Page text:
Ukraine‘s preparations to co-host the European Football Championship in 2012 have fallen badly behind schedule.
In the eastern city of Donetsk, people are riding high on a tide of football fever.
In May their team, Shakhtar, won the Uefa cup. Thousands came out onto the streets to celebrate and welcome the players home.
The crowd seemed oblivious to the brooding presence of a massive bronze Lenin watching over the proceedings – a reminder of Ukraine’s Soviet past.
But then Lenin too looked unmoved, almost as if he knew that the party could soon be over.
Shakhtar is building a state-of-the-art new stadium in Donetsk, with a capacity of 50,000.
It is due to open at the end of August, and when it does, it will be the most technologically advanced in the country.
But the new Donbass Arena may never host a match in Euro 2012. Not because there is anything wrong with the stadium itself, but because the other infrastructure simply is not there – the airports, the highways and the hotels.
Ukraine must improve before 2012
Alexander Rotov is the president of Gerc, one of Ukraine’s leading construction companies.
He has plans to build a new four-star hotel in Donetsk, in time for the competition.
He has got the land, he got the planning permission. But he is having trouble financing the project.
We have a letter of support from the government to the European Bank for Reconstruction and Development, the EBRD,” he says. “But the EBRD say they will only invest money if there are already Ukrainian investors on board.”
And Ukrainian investors are proving hard to find, even though the amount of money is relatively small – $30m (£18m).
Mr Rotov blames the economic crisis, which has hit Ukraine hard.
The country’s banking system is under heavy strain, and even those lenders which are not on the brink of collapse are being very cautious with their funds.
And then there are the roads.
The 19th Century satirist, Nikolai Gogol, once said that Russia was a country of “fools and bad roads”.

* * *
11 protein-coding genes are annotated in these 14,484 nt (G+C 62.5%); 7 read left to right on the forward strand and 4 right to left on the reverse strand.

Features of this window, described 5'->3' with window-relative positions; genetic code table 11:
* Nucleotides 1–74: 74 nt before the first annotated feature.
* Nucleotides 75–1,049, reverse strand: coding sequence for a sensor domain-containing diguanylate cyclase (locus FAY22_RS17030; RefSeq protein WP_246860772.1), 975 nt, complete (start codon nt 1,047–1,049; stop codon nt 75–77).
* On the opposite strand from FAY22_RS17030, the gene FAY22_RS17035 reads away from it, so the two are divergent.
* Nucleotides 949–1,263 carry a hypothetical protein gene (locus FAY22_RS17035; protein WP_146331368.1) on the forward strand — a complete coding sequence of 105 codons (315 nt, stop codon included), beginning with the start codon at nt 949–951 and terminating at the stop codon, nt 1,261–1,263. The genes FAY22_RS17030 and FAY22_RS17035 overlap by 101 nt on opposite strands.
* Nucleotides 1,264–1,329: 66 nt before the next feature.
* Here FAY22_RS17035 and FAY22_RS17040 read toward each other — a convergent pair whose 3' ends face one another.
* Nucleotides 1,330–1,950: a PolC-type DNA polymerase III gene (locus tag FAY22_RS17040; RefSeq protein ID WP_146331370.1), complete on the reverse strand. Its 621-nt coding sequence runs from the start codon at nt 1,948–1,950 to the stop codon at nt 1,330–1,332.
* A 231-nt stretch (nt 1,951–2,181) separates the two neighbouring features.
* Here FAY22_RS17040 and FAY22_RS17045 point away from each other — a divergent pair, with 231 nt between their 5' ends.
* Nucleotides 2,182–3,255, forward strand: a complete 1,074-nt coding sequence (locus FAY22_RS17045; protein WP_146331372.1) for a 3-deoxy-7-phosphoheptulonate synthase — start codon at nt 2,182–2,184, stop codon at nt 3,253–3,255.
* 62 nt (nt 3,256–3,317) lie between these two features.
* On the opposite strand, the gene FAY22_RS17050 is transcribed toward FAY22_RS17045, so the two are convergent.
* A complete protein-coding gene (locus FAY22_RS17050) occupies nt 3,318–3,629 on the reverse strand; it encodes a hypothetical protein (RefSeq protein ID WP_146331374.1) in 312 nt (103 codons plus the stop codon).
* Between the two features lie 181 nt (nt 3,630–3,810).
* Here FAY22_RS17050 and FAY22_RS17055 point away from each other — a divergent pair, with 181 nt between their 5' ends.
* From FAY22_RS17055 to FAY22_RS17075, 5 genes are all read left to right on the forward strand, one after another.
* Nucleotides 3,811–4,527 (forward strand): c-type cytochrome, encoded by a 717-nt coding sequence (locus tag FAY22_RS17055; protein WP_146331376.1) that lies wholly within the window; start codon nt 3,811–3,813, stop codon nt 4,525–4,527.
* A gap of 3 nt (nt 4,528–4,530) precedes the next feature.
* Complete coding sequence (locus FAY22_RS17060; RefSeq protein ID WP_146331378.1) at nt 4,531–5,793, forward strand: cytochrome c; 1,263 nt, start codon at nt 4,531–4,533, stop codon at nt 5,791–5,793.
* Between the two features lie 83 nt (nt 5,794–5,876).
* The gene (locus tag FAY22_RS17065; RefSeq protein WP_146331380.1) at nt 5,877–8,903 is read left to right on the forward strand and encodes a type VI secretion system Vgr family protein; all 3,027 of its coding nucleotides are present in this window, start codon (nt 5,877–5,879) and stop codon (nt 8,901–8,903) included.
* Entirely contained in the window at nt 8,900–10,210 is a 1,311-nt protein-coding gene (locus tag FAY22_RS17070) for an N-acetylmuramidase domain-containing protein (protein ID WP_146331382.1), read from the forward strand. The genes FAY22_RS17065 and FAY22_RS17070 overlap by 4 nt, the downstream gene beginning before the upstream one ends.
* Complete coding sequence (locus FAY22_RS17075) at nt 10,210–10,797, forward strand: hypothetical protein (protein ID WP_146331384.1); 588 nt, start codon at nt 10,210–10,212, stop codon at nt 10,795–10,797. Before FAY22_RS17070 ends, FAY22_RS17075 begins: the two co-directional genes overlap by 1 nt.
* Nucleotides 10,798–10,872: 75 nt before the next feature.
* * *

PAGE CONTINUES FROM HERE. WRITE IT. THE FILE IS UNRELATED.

Gogol was a Ukrainian (though he wrote in Russian) and Ukraine was at that time part of the Russian Empire.
The second half of his blunt assessment certainly applies today to many of Ukraine’s highways, which are crumbling and littered with potholes.
The country’s transport infrastructure is in need of massive investment before it can cope with bus-loads of European football fans, let alone coaches full of footballers and their Wives-and-Girlfriends (WAGs.)
In the capital, Kiev, things only get worse.
Twice a day, the main artery from the airport into town turns itself into a vast traffic jam.
Like a metaphor for Ukraine’s preparations for the tournament as a whole, it is paralysed by a combination of economic crisis, political instability, and endemic corruption.
Andrei Kapustin is an investigative journalist who runs a website dedicated to tracking Ukraine’s preparations for Euro 2012.
“As soon as it was announced that Ukraine was due to host the competition,” he says, “local officials reached for their giant calculators to work out how they could get their hands on this money.”
But with a presidential election due before the end of January, Andrei Kapustin says that politics is getting in the way.
There are vast sums of money involved, and important contracts up for grabs to renovate airports, stadiums and other infrastructure.
“The whole process is far too politicised. Because in Ukraine, all top managers are also political figures and Euro 2012 has become a political battleground.”
The Ukrainian authorities agree they are playing for high stakes.
“Euro 2012, for the Ukrainian people, is not only a football event,” Deputy Prime Minister Ivan Vasiukyk says.
Mr Vasiunyk is specifically responsible for Ukraine’s preparations to host the competition.
“It’s the biggest political and social project in the 18-year history of independent Ukraine,” he adds. “It is one of the very practical steps for integrating Ukraine into the European community.”
“If we will prepare to the highest standard, it means that we are equal partners, and Ukraine, like Poland, is a European country.”
When Ukraine and Poland’s joint bid to host the competition was declared the winner in Cardiff in 2007, the plan was that matches would be played in four cities in each country.
Kiev’s Olympic stadium is undergoing a programme of expansion and renovation that has been beset by delays and disagreements over planning permission and land ownership.
But after its latest assessment in May, Uefa said that so far, only Kiev was on track to host any matches at all.
If things stay that way, it will mean more than just a massive embarrassment for the Ukrainian authorities.
Nearby are two football pitches attached to a football academy, where kids hone their ball-skills.
Progress in Ukraine’s preparations for the competition over the next few months will have a direct impact not only on these children’s future sports facilities, but also on the kind of country in which they grow up.
Are you in Ukraine? Do you think the country will be able to complete its preparations for Euro 2012 in time? Do you think it is worth it, or is it proving too costly? How important is the event to Ukraine? Send us your comments using the form below.